Securing MySQL installations with mysql_secure_installation

MyQSL comes with several utilities to configure and manage a database platform. One useful utility is the mysql_secure_installation script, which limits access to the ‘root’ account, removes the test database, and removes anonymous accounts. To use the mysql_secure_installation script, you can run it with the path to your my.cnf:

$ mysql_secure_installation –defaults =my.cnf

NOTE: RUNNING ALL PARTS OF THIS SCRIPT IS RECOMMENDED FOR ALL MySQL
      SERVERS IN PRODUCTION USE!  PLEASE READ EACH STEP CAREFULLY!


In order to log into MySQL to secure it, we'll need the current
password for the root user.  If you've just installed MySQL, and
you haven't set the root password yet, the password will be blank,
so you should just press enter here.

-n Enter current password for root (enter for none): 

OK, successfully used password, moving on...

Setting the root password ensures that nobody can log into the MySQL
root user without the proper authorisation.

You already have a root password set, so you can safely answer 'n'.

-n Change the root password? [Y/n] 
n
 ... skipping.

By default, a MySQL installation has an anonymous user, allowing anyone
to log into MySQL without having to have a user account created for
them.  This is intended only for testing, and to make the installation
go a bit smoother.  You should remove them before moving into a
production environment.

-n Remove anonymous users? [Y/n] 
y
 ... Success!

Normally, root should only be allowed to connect from 'localhost'.  This
ensures that someone cannot guess at the root password from the network.

-n Disallow root login remotely? [Y/n] 
y
 ... Success!

By default, MySQL comes with a database named 'test' that anyone can
access.  This is also intended only for testing, and should be removed
before moving into a production environment.

-n Remove test database and access to it? [Y/n]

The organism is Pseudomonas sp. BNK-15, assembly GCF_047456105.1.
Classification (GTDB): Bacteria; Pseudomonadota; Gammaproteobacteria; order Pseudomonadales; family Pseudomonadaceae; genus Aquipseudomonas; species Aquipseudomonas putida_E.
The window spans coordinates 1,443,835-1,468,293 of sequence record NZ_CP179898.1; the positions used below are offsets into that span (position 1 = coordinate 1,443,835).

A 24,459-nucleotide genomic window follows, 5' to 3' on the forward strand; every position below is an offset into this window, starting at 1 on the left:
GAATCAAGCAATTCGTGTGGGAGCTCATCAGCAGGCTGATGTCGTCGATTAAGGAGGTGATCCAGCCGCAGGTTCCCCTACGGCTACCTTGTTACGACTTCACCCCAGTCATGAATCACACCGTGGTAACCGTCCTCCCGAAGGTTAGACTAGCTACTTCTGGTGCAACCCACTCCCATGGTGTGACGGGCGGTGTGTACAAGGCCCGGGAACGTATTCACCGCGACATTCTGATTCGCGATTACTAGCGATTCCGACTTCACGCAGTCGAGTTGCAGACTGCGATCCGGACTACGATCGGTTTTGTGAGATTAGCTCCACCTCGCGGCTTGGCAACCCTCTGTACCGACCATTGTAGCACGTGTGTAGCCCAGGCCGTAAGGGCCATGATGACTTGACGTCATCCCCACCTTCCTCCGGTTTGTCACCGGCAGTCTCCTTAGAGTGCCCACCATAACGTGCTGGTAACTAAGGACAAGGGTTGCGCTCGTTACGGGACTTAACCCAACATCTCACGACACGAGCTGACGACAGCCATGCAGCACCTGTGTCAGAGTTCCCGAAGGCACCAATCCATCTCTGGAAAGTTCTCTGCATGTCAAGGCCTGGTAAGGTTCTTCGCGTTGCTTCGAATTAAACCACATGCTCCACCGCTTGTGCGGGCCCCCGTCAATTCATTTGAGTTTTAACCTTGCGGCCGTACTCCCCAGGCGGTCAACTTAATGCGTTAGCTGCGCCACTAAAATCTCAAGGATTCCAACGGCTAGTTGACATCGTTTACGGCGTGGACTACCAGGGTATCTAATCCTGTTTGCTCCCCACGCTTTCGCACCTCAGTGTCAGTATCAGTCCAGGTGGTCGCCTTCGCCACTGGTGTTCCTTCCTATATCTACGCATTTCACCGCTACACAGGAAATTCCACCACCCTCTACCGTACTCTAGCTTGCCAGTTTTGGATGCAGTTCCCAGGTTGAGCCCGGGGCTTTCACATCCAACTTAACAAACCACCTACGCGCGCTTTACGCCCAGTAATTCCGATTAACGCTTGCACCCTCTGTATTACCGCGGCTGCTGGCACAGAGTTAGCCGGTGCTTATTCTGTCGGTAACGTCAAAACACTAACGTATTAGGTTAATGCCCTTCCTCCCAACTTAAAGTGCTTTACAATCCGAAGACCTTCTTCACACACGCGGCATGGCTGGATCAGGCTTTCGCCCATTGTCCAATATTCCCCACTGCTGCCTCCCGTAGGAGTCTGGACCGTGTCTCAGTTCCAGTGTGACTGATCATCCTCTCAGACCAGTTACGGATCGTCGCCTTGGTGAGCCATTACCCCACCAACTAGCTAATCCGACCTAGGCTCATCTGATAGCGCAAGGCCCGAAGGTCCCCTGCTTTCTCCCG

y
 - Dropping test database...
 ... Success!
 - Removing privileges on test database...
 ... Success!

Reloading the privilege tables will ensure that all changes made so far
will take effect immediately.

-n Reload privilege tables now? [Y/n] 
y
 ... Success!

Cleaning up...

All done!  If you've completed all of the above steps, your MySQL
installation should now be secure.

Thanks for using MySQL!

The ‘-n’ that is printed looks to be a bug, but reviewing the ‘user’ table indicates that the script worked as expected.

2 thoughts on “Securing MySQL installations with mysql_secure_installation”

  1. In bash, “echo -n” is used to suppress printing a newline after the text. In this script, it would mean that the user response (y/n) would stay on the same line as the question being asked. The regular Bourne shell does not understand the “-n” parameter and just prints it.

  2. Hi Martin,

    I took this example from a Solaris host, and the echo that resides in /usr/bin doesn’t understand the ‘-n’ option:

    $ /usr/bin/echo -n foo
    -n foo

    The one in /usr/ucb does though:

    $ /usr/ucb/echo -n foo
    foo

    I think the MySQL installation process needs to be fixed to use /usr/ucb/echo if it detects a Solaris host. Otherwise, /usr/bin/echo should suffice.

    – Ryan

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